If you’re in the wrong, ad­mit it.

Fast Bikes - - CONTENTS -


This is slightly em­bar­rass­ing. I am an ex-cop­per and I have been rid­ing bikes for more years than I care to men­tion. I re­gard my­self as a pretty steady and safe mo­tor­cy­clist, but I made a rid­ing er­ror. Go­ing into a fairly or­di­nary left-hand bend, not at any great speed, I just made a pig’s ear of it, over­cooked it, went onto the wrong side of the road, fairly marginally, and was clipped by an on­com­ing ve­hi­cle. Un­for­tu­nately, I sus­tained some pretty se­ri­ous in­juries, and spent a pe­riod in hos­pi­tal. Now that I am out of hos­pi­tal I am about to be in­ter­viewed un­der cau­tion by the Police. Ob­vi­ously, I know the form. I am ex-job. I en­tirely ac­cept that the collision was caused by my lack of con­cen­tra­tion. It is not the other guy’s fault. I am gen­uinely sorry that I must have ab­so­lutely ter­ri­fied the guy in the on­com­ing car. What I re­ally do not want though is six points on my li­cence for driv­ing with­out due care. What is my best strat­egy for avoid­ing points?


You will know lo­cal police pro­ce­dure bet­ter than I will, but police of­fi­cers are hu­mans and the very first thing that you need to do is pass the at­ti­tude test, some­thing that you will well re­mem­ber from your days in the job. If you come out try­ing to de­fend what you did, and you give no in­di­ca­tion that you pro­pose to do that, you will im­me­di­ately put the in­ter­view­ing of­fi­cer’s back up. If you in­stantly ac­knowl­edge that you made a rid­ing er­ror, it was a lapse of con­cen­tra­tion, it is some­thing that you are em­bar­rassed about, you are ac­tu­ally hor­ri­fied that you have made such a bad er­ror, and that you want to go on to take some ad­vanced train­ing, or at least a refresher, then this will go a long way to as­sist­ing the police of­fi­cer in mak­ing the cor­rect charg­ing de­ci­sion.

The police of­fi­cer who is deal­ing with the case has dis­cre­tion. He can ei­ther rec­om­mend a driver im­prove­ment course, which is re­garded as a suc­cess by most forces, and the police of­fi­cer will take into ac­count the views of the “vic­tim”, the un­for­tu­nate guy who you gave a heart-stop­ping mo­ment to, who was com­ing the other way. Again, this is pretty ba­sic psy­chol­ogy. If the driver of the other car knows that you are mak­ing no ex­cuses, you are not try­ing to blame him, you are not go­ing to try and run a claim against his in­sur­ance, and you are be­ing truth­ful, he is much more likely to say “this poor guy has suf­fered enough, I am happy for him to take a driver im­prove­ment course”. So far you have got two ticks in the box for go­ing on the driver im­prove­ment course. Make the police of­fi­cer’s de­ci­sion easy to send you on the driver im­prove­ment course. You have al­ready clearly de­cided that you are wholly to blame for this ac­ci­dent, and you are right, a driver com­ing in the op­po­site way does not have to ex­pect a mo­tor­cy­clist who has over­cooked the bend rid­ing on the wrong side of the road. Try­ing to de­fend your rid­ing or your po­si­tion­ing is ac­tively against your in­ter­ests.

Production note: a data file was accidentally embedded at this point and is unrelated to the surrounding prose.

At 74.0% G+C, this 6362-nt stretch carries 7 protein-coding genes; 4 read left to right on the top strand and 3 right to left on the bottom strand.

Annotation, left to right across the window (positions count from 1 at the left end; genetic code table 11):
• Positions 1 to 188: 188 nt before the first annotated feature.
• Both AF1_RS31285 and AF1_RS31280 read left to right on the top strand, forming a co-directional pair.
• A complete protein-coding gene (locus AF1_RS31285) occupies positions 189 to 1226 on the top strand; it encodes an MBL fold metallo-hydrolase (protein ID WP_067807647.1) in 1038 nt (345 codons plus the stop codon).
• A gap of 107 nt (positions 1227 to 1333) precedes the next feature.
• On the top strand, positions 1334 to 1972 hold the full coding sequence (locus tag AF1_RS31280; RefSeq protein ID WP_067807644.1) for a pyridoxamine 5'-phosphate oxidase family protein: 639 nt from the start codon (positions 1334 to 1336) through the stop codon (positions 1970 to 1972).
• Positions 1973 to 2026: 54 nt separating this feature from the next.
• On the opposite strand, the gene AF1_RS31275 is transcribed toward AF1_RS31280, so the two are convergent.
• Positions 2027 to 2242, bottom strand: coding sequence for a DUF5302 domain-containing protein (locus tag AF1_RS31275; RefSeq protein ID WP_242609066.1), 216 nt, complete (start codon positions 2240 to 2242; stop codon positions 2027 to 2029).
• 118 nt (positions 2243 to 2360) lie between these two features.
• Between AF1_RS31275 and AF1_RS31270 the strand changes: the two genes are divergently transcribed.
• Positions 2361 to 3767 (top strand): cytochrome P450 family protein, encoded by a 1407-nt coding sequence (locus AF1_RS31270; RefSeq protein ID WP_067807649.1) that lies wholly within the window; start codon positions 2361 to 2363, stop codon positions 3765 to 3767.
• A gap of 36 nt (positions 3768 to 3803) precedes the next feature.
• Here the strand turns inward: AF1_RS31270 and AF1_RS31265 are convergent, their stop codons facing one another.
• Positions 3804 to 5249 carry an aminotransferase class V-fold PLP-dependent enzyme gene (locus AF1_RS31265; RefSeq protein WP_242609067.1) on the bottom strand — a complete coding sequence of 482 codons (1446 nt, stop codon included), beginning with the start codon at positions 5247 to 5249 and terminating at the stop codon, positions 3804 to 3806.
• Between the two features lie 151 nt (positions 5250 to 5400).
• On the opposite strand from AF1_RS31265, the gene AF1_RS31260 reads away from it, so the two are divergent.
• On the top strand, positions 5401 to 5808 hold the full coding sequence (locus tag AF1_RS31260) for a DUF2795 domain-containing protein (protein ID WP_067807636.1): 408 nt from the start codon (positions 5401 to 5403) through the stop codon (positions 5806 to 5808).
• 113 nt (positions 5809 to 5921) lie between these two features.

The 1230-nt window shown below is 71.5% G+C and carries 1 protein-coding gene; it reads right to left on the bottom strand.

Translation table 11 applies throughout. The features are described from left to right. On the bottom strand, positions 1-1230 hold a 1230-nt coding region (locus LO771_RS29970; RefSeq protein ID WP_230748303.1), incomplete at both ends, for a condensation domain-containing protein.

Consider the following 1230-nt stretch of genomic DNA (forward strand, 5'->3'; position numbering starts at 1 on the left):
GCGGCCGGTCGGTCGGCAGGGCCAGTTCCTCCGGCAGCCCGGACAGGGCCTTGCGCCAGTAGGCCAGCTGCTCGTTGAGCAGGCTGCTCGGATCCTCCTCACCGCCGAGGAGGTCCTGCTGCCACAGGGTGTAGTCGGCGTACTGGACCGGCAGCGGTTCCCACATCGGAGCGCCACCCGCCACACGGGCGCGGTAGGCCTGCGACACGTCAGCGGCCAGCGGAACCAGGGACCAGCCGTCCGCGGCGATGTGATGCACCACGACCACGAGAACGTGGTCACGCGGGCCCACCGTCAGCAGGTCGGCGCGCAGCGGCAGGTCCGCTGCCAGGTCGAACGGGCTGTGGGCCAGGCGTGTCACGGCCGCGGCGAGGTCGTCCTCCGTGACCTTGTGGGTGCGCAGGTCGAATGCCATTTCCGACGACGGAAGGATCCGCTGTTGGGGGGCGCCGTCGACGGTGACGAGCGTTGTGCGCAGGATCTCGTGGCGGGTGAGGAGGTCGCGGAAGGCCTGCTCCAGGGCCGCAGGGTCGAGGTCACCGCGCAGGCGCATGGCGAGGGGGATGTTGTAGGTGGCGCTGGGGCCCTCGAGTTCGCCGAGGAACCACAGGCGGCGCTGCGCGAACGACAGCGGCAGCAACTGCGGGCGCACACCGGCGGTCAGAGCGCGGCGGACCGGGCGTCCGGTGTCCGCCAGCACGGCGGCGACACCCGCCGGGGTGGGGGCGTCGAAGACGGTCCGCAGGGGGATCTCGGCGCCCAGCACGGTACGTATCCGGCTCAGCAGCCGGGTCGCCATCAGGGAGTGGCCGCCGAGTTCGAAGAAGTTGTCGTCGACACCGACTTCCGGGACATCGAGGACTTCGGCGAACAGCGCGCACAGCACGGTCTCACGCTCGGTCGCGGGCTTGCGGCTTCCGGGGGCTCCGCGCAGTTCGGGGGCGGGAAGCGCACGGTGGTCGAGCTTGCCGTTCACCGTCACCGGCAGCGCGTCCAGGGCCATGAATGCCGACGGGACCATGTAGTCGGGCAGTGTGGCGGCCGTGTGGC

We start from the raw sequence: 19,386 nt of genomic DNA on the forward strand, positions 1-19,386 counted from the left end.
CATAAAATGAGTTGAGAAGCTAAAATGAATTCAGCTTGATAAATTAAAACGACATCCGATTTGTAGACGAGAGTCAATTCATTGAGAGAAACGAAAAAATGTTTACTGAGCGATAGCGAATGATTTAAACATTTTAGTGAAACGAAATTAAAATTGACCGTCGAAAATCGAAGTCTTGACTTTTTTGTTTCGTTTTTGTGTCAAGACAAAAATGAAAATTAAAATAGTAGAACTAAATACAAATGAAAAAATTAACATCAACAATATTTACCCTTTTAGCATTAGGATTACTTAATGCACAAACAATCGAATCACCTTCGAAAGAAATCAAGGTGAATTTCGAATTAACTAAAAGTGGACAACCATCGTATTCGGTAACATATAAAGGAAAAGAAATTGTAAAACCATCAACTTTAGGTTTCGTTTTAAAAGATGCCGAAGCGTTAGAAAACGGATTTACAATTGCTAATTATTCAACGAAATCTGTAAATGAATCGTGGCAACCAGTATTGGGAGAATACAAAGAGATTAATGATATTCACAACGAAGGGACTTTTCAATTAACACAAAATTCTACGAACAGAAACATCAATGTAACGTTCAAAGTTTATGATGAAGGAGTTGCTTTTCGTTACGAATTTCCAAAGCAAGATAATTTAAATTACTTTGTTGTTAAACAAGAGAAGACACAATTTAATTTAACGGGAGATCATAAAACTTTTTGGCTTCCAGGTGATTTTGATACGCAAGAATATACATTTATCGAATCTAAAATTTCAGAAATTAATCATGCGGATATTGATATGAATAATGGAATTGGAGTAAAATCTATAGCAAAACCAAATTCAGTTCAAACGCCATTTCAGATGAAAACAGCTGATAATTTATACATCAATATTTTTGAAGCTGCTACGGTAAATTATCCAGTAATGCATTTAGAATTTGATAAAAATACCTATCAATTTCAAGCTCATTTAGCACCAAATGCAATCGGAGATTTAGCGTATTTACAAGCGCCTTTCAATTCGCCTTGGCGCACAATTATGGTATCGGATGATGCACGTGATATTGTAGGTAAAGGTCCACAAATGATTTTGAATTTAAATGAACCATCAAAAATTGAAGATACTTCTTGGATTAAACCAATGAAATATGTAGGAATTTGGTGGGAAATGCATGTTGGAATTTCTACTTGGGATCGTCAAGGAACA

Also, do not fol­low this ur­ban myth that if you ac­cept cul­pa­bil­ity for an ac­ci­dent that your in­sur­ance com­pany will not pay out, or start giv­ing you a hard time on your in­sur­ance. That is a com­plete myth. In­sur­ers find it ex­tremely frus­trat­ing when peo­ple will not ac­cept their own cul­pa­bil­ity. Your in­sur­ers also can­not tell you to start talk­ing non­sense to the police un­der in­ter­view. To do so would be a con­spir­acy to per­vert the course of jus­tice. So in short, fess up, throw your­self at the mercy of the in­ter­view­ing police of­fi­cer, make sure that he goes back with a mes­sage to the other driver that you are en­tirely hold­ing your hands up and you are not go­ing to be dif­fi­cult about any kind of in­sur­ance claim, put the idea into the police of­fi­cer’s head that you ac­tively want ad­di­tional train­ing, and your odds of get­ting a driver im­prove­ment course are pretty high. This is es­pe­cially so as you have an oth­er­wise ex­em­plary driv­ing record with no col­li­sions and no points. I would be sur­prised if you do not get a driver im­prove­ment course if you play it this way.

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